When you are talking about the world of cryptocurrencies and NFTs, one term that comes up a lot is “smart contract”. Smart contracts have a big part to play in the DeFi landscape. But just what are they? You may know the term but not the meaning behind it, so here’s everything you need to know:
Defining a Smart Contract
Investopedia defines a smart contract as:
“A self-executing contract with the terms of the agreement between buyer and seller being directly written into lines of code.” The code and the agreement contained therein exist across a distributed, decentralised blockchain network. The code controls the execution, and transactions are trackable and irreversible. “
Smart Contracts in Simple Terms
Defining a smart contract is fine, but it doesn’t really help us understand what they are or how they work. So, let’s break it down.
Just like any contract, a smart contract lays out the terms of an agreement or deal. What makes them “smart” is the fact that the terms are established as code running on a blockchain, rather than on paper.
Smart contracts expand on the basic premise that led to the creation of Bitcoin; sending and receiving money without a third-party intermediary like a bank in the middle, to make it possible to securely automate and decentralise any kind of deal or transaction.
So the term “smart contract” is actually used to describe a computer code stored on a blockchain-based platform that automatichally executes all or parts of an agreement based on certain parameters being met. The code can either be the sole result of an agreement between parties, or it can be used in conjunction with a traditional text-based contract to execute certain provisions, such as transferring funds between the parties.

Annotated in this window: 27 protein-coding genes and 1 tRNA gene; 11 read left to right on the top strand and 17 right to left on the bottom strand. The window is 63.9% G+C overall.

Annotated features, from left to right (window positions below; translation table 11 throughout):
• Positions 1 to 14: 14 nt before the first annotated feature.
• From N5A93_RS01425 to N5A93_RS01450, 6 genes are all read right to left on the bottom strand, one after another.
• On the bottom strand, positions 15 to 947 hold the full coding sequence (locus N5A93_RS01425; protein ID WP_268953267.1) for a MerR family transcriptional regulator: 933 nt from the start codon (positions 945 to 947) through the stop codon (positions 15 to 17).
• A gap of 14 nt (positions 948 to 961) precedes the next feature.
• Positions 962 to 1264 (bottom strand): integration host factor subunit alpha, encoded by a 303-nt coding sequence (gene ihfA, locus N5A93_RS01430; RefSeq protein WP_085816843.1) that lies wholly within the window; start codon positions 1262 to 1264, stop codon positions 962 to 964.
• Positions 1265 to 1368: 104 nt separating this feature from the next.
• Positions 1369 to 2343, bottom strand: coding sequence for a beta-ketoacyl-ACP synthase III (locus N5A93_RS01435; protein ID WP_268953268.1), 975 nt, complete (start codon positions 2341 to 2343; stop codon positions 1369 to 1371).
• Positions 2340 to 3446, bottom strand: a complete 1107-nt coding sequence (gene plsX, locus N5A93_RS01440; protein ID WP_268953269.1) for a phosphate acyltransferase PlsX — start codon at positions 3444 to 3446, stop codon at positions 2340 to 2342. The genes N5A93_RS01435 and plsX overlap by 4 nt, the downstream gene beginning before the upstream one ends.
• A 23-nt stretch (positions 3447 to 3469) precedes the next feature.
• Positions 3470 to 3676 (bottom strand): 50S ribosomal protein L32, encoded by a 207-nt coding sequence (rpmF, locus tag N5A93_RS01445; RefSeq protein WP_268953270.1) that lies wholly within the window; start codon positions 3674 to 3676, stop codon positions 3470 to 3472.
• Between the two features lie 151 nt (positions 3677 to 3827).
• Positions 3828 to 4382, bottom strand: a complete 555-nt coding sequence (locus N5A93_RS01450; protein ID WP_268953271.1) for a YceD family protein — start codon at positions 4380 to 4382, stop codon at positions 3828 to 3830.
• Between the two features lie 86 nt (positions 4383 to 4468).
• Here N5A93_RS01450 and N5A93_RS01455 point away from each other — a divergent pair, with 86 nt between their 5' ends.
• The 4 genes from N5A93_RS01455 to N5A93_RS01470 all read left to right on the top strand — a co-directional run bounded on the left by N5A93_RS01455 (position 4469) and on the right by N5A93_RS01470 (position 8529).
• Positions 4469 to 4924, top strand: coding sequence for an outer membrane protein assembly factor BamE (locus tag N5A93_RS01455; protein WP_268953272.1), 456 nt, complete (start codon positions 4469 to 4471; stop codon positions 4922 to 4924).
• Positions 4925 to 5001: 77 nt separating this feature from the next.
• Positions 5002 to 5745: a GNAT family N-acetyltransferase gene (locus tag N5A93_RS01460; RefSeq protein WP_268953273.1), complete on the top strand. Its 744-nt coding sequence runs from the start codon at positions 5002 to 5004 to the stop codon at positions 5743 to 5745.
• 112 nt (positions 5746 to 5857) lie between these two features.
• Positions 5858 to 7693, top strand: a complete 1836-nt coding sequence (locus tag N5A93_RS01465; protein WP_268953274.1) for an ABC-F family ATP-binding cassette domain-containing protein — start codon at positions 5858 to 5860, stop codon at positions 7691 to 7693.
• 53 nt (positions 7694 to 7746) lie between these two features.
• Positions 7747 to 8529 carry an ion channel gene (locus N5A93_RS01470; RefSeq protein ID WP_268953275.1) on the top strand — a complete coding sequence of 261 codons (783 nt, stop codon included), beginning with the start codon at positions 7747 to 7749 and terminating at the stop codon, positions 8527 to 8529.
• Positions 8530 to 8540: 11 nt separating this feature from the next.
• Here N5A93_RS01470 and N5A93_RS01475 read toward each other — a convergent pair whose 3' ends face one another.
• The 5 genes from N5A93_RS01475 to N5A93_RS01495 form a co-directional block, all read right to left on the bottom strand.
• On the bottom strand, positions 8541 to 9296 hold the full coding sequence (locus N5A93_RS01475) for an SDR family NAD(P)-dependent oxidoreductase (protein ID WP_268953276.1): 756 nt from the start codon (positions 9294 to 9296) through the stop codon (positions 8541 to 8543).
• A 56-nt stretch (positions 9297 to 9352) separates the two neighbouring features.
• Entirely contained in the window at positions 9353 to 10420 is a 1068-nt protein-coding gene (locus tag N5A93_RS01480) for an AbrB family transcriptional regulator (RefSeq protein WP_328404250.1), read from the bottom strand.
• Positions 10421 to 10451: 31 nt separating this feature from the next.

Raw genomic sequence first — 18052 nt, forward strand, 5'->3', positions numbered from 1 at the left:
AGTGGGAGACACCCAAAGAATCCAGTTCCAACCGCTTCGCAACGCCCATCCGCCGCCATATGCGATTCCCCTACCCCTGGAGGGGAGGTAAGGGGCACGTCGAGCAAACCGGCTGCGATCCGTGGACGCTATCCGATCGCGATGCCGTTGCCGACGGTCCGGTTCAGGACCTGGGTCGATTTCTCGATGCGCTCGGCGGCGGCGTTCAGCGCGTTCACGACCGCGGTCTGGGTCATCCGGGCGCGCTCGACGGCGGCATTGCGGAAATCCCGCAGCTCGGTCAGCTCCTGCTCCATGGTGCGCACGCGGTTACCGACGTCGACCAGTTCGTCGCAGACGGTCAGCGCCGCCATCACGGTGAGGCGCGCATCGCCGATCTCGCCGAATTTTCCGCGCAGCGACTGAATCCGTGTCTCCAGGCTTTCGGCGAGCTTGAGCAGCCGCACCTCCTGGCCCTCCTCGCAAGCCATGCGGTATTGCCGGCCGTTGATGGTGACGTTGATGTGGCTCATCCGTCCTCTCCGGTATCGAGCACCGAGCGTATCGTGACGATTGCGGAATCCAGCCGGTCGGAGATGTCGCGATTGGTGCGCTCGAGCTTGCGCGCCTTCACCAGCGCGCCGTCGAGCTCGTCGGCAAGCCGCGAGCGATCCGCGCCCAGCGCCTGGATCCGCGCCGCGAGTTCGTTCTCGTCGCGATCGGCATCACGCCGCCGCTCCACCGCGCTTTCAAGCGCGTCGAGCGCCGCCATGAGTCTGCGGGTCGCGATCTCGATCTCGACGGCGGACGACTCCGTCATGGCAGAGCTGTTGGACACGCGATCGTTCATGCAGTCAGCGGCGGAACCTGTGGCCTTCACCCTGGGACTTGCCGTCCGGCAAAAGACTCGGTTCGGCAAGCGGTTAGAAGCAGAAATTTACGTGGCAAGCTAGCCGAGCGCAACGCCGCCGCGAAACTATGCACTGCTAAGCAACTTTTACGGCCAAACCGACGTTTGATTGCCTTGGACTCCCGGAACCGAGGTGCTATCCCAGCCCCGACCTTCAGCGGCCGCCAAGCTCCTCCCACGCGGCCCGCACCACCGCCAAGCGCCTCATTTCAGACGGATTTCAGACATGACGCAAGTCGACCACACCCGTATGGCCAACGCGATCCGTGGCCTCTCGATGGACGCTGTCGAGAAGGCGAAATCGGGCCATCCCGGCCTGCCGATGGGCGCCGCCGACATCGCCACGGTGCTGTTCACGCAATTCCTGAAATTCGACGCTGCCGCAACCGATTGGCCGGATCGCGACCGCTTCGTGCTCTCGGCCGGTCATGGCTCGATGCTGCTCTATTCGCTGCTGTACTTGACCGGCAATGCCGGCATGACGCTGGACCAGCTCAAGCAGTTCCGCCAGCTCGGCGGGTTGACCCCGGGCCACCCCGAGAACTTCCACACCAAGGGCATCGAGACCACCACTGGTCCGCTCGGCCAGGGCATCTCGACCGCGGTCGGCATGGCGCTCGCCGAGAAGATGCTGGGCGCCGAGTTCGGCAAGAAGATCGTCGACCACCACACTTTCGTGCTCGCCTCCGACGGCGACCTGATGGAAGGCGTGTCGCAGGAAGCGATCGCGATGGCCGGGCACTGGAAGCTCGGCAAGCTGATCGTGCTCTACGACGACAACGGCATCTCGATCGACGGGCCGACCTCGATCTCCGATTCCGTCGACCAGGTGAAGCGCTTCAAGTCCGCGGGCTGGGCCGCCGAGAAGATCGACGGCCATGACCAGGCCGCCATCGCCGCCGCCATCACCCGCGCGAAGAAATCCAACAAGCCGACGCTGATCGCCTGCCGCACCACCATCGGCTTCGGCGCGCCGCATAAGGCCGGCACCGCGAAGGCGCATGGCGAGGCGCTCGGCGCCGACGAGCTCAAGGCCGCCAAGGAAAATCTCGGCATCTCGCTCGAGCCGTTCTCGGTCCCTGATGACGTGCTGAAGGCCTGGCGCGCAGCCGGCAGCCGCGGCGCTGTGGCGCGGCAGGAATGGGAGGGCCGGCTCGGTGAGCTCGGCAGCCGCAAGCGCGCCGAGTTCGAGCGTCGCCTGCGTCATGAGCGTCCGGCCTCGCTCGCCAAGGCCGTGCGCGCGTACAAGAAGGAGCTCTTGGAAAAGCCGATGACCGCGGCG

For example, if Party A is selling a property to Party B, the computer code may transfer ownership of the property to Party B once Party A has received the requisite amount of funds.
The code itself is replicated across multiple nodes of a blockchain, meaning it benefits from the security, permanence, and immutability that the blockchain provides.
Why are Smart Contracts Important?
Smart Contracts allow developers to build a wide variety of decentralised apps and tokens. They are used in everything from new financial tools to logistics and gaming experiences.
Smart-contract decentralised apps are often referred to as dApps and include decentralised finance (DeFi) tech that aims to transform the banking industry. DeFi apps allow crypto holders to engage in complex financial transactions – savings, loans, insurance – without a bank or other financial institution taking a cut from the proceedings.
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